The second half of the film is about Laura’s grief, and director Benoît Jacquot sets up a role play between the living woman, the dead man and their ghosts, using the conventions of genre cinema to maintain the tension as this strange tenant finds herself in a haunted house. Jacquot sets up a role play between the living woman, the dead man and their ghosts, making good use of the conventions of genre cinema to maintain the tension as this strange tenant finds herself in a haunted house along with the noise and untidiness in the bedroom of the downstairs flat, the secrets of Rey’s now-empty office, the wind, the ravens, the computer image of traffic used as a sleeping aid as the camera moves between forward and reverse shots that blur the boundaries between the identities of these spectral characters. We are left with the feeling that the promises of the film’s mysterious ambience have not quite been fulfilled.


“Masada: From Jewish Revolt to Modern Myth” by Jodi Magness— A New Look at an Old Story

Magness, Jodi. “Masada: From Jewish Revolt to Modern Myth”, Princeton University Press, 2019.

A New Look at an Old Story

Amos Lassen

It seems that Masada has been part of my life since I was a teenager. Growing up in Young Judaea, a Jewish and Zionist youth group, I both studied about and learned from Masada. Not only as she great material to build stories , she had her own very special story that we would listened to whenever the chance came. It was never important whether it was true or not because the story was so beautiful,  During those years Yigal Yadin published his famous book about his famous findings at the Masada site and it seemed to be the definitive word until that beautiful new study from Jodi Magness came along. When her book came out recently, I took time to be alone with it for a while and things I had not thought about in many 60 years came back to me. I was determined to read every fascinating word of the text and to examine the photographs for as long as I was able to do so.

Jodi Magness brings us a new account of Masada and the story of the last stand of a group of Jewish rebels who held out against the Roman Empire. It was two thousand years ago, 967 Jewish men, women, and children (the last holdouts of the revolt against Rome following the fall of Jerusalem and the destruction of the Second Temple) are said to have taken their own lives rather than surrender to the Roman army. This took place on top of Masada which was a barren and windswept mountain overlooking the Dead Sea. This powerful story of Jewish resistance became a symbol to the new nation of Israel beginning in 1948 with the physical creation of the state. (The story had been around long before that but Israel needed a heroic saga and so this became just that”. The first extensive archaeological excavations of Masada began in the 1960s, and today the site draws visitors from around the world. Only Josephus recorded the history of the mass suicide and because it is the only record we have, it is not totally accepted as fact. Some scholars question if the event ever took place).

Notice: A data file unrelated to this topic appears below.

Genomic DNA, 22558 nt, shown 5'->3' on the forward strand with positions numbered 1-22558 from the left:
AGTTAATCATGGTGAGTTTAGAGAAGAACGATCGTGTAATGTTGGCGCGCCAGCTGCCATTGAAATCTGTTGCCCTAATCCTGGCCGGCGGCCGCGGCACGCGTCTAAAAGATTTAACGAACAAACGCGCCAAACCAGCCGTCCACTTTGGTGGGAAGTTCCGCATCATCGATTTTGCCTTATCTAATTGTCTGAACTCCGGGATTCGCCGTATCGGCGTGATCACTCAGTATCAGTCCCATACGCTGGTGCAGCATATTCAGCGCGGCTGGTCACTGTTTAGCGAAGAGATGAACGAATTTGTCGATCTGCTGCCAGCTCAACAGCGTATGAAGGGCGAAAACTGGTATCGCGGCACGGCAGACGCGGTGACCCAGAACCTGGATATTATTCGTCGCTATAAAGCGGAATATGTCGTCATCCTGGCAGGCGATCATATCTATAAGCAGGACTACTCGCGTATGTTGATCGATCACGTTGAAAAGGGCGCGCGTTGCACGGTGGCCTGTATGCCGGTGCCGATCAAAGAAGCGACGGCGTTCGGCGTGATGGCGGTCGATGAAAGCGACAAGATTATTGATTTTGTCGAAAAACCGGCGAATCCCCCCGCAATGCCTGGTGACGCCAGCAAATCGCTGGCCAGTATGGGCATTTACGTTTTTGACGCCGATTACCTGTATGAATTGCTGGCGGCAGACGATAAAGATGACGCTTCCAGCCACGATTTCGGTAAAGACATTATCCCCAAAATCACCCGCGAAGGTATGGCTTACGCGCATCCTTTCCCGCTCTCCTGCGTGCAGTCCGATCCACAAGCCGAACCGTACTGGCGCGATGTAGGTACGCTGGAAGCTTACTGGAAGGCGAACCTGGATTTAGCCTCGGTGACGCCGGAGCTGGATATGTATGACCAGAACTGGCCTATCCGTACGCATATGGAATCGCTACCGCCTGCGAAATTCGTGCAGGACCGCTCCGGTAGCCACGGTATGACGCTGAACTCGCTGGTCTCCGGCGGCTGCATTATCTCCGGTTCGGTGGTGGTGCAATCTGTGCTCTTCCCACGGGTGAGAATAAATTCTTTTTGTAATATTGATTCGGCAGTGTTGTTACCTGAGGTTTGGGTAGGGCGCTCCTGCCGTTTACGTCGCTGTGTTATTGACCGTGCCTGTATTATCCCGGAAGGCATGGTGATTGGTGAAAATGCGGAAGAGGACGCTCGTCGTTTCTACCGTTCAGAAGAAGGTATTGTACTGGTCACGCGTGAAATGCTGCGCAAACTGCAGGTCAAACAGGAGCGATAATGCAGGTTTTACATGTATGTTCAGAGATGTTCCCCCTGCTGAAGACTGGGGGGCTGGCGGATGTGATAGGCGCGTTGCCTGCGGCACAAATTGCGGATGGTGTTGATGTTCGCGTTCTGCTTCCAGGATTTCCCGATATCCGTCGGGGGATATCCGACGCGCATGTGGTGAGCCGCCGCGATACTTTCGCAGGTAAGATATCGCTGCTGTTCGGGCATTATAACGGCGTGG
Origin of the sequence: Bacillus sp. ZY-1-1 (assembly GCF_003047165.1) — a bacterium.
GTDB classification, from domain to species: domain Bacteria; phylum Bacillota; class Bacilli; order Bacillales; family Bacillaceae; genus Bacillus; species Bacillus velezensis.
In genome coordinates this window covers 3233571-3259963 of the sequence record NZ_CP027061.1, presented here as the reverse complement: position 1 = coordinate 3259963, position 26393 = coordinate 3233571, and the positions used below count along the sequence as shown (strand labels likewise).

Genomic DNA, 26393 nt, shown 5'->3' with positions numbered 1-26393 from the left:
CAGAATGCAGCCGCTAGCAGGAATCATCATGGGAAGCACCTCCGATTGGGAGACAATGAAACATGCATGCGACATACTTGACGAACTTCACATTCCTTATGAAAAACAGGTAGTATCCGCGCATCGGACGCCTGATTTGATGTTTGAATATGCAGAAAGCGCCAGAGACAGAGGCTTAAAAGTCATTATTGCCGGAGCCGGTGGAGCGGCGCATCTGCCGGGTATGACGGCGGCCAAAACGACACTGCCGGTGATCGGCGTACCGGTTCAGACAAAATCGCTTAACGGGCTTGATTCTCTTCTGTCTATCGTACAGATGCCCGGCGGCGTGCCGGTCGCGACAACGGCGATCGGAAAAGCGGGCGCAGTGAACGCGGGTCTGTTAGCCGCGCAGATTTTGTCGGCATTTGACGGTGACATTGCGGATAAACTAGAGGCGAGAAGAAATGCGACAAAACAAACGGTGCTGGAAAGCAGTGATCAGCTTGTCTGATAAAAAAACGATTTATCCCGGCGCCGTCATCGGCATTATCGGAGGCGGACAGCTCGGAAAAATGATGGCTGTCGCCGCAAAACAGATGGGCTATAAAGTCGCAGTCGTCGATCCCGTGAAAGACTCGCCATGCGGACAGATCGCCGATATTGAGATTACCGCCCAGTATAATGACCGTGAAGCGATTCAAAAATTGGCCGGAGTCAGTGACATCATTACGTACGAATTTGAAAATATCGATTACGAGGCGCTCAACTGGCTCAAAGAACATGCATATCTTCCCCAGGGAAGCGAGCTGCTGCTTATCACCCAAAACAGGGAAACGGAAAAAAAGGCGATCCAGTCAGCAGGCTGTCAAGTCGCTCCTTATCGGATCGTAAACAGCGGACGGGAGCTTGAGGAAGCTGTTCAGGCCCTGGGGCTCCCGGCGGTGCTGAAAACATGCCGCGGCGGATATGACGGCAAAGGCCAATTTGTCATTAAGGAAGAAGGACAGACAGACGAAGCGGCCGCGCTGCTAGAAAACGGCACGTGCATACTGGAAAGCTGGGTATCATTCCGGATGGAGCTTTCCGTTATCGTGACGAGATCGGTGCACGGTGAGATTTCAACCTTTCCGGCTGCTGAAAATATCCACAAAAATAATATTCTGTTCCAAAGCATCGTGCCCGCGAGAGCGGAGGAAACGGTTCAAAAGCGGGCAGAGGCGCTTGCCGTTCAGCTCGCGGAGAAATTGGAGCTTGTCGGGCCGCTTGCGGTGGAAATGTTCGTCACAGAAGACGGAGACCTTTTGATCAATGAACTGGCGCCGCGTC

Magness has excavated at Masada and here she explains what happened there, how we know it, and how recent developments might change understandings of the story. Incorporating the latest findings, she brings together literary and historical sources to show us what life was like for Jews under Roman rule during the reign of Herod and Jesus’s ministry and death. There are wonderful illustrations and photographs that add to the story that still keeps us fascinated.

The story goes like this, “In 74 CE, 967 Jews on top of the rock fortress of Masada purportedly took their own lives rather than surrender to a Roman army. Their defiant self-sacrifice became a modern, nationalist rallying cry: ‘Masada shall not fall again!’”. Magness, who directed excavations of the Roman siege works at Masada and is one of the preeminent archaeologists of the ancient Mediterranean world, and her book “Masada” describes its physical setting and development, the history of the site’s excavation, the story of the Roman siege, and the creation of Masada’s hotly contested modern myth. It is both  scholarly and accessible to all.

Writer Magness takes us into the story of the fall of Masada, elaborating on the dramatic tale as told by Josephus. She also shares the fascinating adventures and misadventures of the region’s explorers, from the nineteenth century through the 1960s. She describes the excavations that have taken place there including her own making the story personal.
Today Masada is the foremost archaeological site in Israel and is  the most spectacular and one of the most visited. The Israeli army inducts soldiers of special companies of the Israel Defense Forces on top of Masada  and they are reminded of the 967 who gave their lives for what they believed. Magness has done here what few archaeologists could have pulled off and she does so with  clarity and accessibility.